Executives, players marvel that a Steelers victory tonight would mark 'lucky' city's 12th major professional championship since 1971

Sunday, February 06, 2011
By Dejan Kovacevic, Pittsburgh Post-Gazette

FORT WORTH, Texas -- This all began, really, with a Steve Blass pitch that brought the Pirates the 1971 World Series championship.

It carried into the next year with Franco Harris' Immaculate Reception, a remarkable reversal of fate that set the stage for four Super Bowl championships in six years.

Two decades later, Mario Lemieux and the Penguins hoisted back-to-back Stanley Cups.

And now, tonight, with so many other successes along the way, the Steelers can add to a phenomenal four-decade run for Pittsburgh's professional sports franchises by beating the Green Bay Packers in Super Bowl XLV in North Texas. It would be a 12th championship for the city, the seventh for the Steelers, in 40 years.

To fully appreciate that, consider these figures since the championship-clinching pitch in 1971:

• Pittsburgh's 11 total championships rank behind only Los Angeles' 14 and 12 each for Boston and New York in that span. All of the other cities with seven or more -- Chicago has nine, Detroit eight -- have much larger metropolitan bases. New York's take would increase to 16 if the four Stanley Cups of the NHL's Islanders were counted, but precious few fans there consider the Long Island-based team a New York city entity.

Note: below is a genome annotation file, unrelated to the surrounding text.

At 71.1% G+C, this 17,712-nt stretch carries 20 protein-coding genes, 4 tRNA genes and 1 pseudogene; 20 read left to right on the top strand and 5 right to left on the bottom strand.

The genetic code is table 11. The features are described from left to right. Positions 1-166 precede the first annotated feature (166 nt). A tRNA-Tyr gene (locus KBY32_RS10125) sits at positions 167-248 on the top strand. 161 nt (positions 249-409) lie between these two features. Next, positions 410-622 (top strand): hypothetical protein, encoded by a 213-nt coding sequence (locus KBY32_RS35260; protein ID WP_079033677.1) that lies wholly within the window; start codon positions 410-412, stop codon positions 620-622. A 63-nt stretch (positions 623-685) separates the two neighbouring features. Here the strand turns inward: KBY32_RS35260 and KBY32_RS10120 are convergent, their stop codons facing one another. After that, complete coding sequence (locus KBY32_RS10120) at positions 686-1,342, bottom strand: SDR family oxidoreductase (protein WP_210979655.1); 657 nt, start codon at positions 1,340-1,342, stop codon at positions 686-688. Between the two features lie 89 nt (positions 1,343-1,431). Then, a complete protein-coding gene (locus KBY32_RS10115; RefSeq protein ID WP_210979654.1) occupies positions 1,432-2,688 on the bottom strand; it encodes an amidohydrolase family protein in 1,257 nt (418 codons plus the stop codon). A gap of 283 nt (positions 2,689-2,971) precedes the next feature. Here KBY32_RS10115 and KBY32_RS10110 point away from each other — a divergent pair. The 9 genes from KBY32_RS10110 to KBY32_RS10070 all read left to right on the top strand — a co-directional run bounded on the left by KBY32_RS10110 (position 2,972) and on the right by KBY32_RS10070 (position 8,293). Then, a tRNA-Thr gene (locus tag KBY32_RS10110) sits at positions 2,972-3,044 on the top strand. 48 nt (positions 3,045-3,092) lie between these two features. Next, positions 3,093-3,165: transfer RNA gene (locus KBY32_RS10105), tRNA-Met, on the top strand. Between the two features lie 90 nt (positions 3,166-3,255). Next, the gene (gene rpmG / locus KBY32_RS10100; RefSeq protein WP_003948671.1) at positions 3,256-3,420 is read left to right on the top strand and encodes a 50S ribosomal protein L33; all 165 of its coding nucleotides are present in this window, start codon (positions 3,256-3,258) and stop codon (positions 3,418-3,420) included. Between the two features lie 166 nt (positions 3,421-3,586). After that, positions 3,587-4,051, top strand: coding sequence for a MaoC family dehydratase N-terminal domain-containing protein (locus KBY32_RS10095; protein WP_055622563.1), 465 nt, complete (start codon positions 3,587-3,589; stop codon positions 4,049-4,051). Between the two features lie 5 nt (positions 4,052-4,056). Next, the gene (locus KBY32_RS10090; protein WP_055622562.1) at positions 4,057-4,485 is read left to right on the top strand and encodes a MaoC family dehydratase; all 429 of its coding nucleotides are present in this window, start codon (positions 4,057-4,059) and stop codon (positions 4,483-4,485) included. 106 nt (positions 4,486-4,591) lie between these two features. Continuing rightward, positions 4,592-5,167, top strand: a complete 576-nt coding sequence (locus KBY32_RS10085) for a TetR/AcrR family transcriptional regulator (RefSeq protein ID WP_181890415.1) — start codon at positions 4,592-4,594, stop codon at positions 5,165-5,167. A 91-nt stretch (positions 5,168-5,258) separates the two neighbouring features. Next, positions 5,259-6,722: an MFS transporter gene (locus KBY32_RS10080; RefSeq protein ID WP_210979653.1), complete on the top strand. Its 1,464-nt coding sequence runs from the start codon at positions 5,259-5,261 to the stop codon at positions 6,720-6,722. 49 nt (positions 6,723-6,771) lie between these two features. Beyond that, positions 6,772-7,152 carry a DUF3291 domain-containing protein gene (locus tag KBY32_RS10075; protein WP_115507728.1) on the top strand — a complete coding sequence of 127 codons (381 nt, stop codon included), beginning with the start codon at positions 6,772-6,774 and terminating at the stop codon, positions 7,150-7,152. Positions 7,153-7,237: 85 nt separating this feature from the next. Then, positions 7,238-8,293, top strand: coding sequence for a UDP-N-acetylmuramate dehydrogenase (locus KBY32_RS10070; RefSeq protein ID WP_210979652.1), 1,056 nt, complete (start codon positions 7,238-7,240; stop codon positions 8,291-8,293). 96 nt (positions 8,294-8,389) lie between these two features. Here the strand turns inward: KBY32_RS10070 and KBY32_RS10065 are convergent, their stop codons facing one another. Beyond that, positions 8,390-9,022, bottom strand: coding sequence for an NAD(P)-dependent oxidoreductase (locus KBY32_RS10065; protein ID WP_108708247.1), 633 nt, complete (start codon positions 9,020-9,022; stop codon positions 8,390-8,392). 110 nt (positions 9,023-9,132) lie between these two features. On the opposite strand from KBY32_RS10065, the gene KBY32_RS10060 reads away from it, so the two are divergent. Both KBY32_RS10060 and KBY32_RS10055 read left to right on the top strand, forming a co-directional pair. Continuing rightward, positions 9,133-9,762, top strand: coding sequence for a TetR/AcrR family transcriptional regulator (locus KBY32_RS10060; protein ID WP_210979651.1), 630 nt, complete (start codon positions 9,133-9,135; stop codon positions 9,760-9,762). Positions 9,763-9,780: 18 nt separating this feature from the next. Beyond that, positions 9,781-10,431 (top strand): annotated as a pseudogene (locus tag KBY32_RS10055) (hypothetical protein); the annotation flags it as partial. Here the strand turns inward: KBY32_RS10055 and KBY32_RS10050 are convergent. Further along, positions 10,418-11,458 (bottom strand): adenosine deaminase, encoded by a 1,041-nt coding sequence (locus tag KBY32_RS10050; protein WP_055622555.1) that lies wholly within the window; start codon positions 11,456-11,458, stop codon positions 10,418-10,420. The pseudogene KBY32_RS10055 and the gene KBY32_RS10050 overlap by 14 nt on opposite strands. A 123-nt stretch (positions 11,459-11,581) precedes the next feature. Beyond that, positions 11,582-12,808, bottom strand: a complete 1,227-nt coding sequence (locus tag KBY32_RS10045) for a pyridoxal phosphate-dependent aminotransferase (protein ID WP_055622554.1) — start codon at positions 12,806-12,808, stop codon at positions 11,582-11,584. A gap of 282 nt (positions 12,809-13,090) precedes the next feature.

• Of cities that have fewer than four professional franchises, as Pittsburgh does, the next highest-championship total is six, with that many won by each of the Bay area cities of San Francisco and Oakland, Calif.

• Of all cities with six or more championships, only Pittsburgh and Boston have seen all of their individual teams win. Eleven of Los Angeles' 14 championships have come from the NBA's Lakers, and another was by the NFL's Raiders, who played there briefly between stints in Oakland.

• Pittsburgh teams have appeared in 13 championship series or games and won 34 division titles, almost one per year on the latter count.

• Nine individual Pittsburgh athletes have been named league MVP, and seven Steelers have been named NFL Defensive Player of the Year, emblematic of the team's trademark strength. Safety Troy Polamalu just won the latter award this week.

• And, just for fun: Cleveland has gone without a championship since 1964, when the Browns won an NFL title. The Indians have not won in 62 years, the American League's longest futility streak.

A victory for the Steelers tonight would only add to it all, Harris said.

"For a little town inside these three rivers to achieve so much in sports for 40 years, that's remarkable," he said. "But, to me, that's the spirit of this area. I can't explain it, but that's how it is."

Read more: http://www.post-gazette.com/pg/11037...#ixzz1DIIxoXnf